As Above, So Below


Have you ever climbed a 14,000 foot mountain? Or a 10-12 thousand foot one, or just gone up the highest hill around? Isn’t it exhilarating to reach the top, to see far in all directions, to breathe in the thinner air and feel the tingling sensation, light headedness and the primal life force? It is like vibrating at a different frequency. Notice how your perspective changes. The big picture. Hawk vision.  There seems to be a closer connection to the heavens, to the Divine. It is almost as if you could jump up and fly. An openness to higher knowledge and clearer wisdom with an increased ability or opportunity to raise yourself up, to link the day to day consciousness with the Universal. A time to honor the present, past and future. A time to be still and listen to the silence and allow intuition to come to awareness.

I find it interesting to then look through my binoculars and get a deeper, though narrower, understanding of this vantage point.

On the way down, what comes into your awareness? Are you still thinking of the top…or maybe what you are going to do when you get home…or are you still in a sort of higher consciousness, a higher vibration – noticing your surroundings in the moment, feeling the air on your skin, sensing the fragrance of the breeze, listening to the wind in the trees and the melody of bird songs?

Perhaps you see a little red squirrel or Abert’s squirrel scurrying about, fussing at your presence. This little one may be gathering seeds, nuts _DSC0280or truffles for winter, thinking ahead to the future. They remind me about planning for or honoring my own future – just as the hawk vision did on top. Have I gathered too much? What do I need to let go of that no longer serves me? Trinkets, thoughts, worries, stresses? What do I need to gather?  More energy? More compassion? A deeper commitment to my future? I look at the squirrel through binoculars, framed by green pine. I see deeper into its little face. It seems to smile, as it eats a pine cone, turning it with its little hands. Happiness. I feel it in my heart.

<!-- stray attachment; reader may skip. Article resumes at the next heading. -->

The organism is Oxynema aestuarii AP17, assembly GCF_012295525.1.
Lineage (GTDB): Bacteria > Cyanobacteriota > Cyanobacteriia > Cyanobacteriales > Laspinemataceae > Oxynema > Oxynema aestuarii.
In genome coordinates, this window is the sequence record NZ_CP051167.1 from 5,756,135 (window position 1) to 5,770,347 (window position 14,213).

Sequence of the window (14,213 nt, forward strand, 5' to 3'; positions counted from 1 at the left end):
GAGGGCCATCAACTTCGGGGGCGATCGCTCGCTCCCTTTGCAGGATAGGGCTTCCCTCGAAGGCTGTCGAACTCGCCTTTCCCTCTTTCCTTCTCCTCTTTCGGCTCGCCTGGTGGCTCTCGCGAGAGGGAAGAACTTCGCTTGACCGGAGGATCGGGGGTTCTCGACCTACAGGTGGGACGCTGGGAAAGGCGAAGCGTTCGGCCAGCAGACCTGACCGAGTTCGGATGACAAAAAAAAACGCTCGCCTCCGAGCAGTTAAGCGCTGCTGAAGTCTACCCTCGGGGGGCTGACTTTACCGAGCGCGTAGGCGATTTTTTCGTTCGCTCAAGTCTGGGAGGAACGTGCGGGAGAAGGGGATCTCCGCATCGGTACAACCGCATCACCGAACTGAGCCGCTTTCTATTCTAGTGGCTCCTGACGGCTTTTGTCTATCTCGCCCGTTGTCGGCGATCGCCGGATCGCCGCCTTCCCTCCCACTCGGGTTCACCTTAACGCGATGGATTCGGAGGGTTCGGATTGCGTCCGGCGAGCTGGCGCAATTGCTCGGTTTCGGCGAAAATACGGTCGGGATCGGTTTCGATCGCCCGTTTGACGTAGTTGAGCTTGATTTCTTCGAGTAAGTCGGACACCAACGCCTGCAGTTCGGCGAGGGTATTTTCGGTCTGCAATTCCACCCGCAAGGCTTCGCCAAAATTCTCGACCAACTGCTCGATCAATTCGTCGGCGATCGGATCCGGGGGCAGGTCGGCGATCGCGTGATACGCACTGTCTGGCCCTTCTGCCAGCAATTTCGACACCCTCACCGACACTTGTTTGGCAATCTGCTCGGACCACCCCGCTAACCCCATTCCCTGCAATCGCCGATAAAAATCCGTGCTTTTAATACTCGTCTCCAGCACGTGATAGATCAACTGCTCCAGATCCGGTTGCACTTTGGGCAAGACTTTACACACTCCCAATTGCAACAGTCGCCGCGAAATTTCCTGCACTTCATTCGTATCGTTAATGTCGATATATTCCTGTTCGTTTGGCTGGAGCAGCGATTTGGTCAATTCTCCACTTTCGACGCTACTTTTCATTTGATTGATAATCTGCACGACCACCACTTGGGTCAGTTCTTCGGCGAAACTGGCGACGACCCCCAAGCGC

I find myself resting under an oak tree. I gather strength and endurance from its hearty, powerful presence.

I take off my shoes and walk mindfully. Every step, every breath, I send my love of the Earth through my feet, and feel the love from the Mother come up through them. With each inhale and exhale, love. Each step… Each step… Each… Step… Love.

At the bottom of the mountain, a wetland ecosystem presents itself. I look at the big picture of it, and how everything relates to each other in balance.

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Ducks, herons, geese, kingfishers, and frogs. What do they mean in your own personal ecosystem? So many things to observe, to take in. What are the characteristics that relate to you personally? Frogs call in the rain.
Sept 1 14 047Ducks remind me of fun. Geese mate for life, and they speak their mind. Herons stand patiently for long periods of time looking in one spot, waiting for the perfect moment to catch their meal.

With binoculars, I notice the intricate feather patterns, facial expressions; and the green and violet colors of the swallows against the deep blue sky.

Willows are strong, yet very flexible. I always know I can depend on willows to help me up if I need a hand for balance or strength when crossing a stream. They have never let me down. I trust them.

I like to pretend to be a certain creature for a little while, perhaps a raccoon or a muskrat. I get down on my hands and knees to be at their height, changing my perspective. A whole different world. An alternate experience. I notice a fish, calmly and safely hiding in a shady spot, watching for a caddis fly larvae, or perhaps a mature fly on the water’s surface. A flycatcher soars down and grabs the fly before the fish has a chance.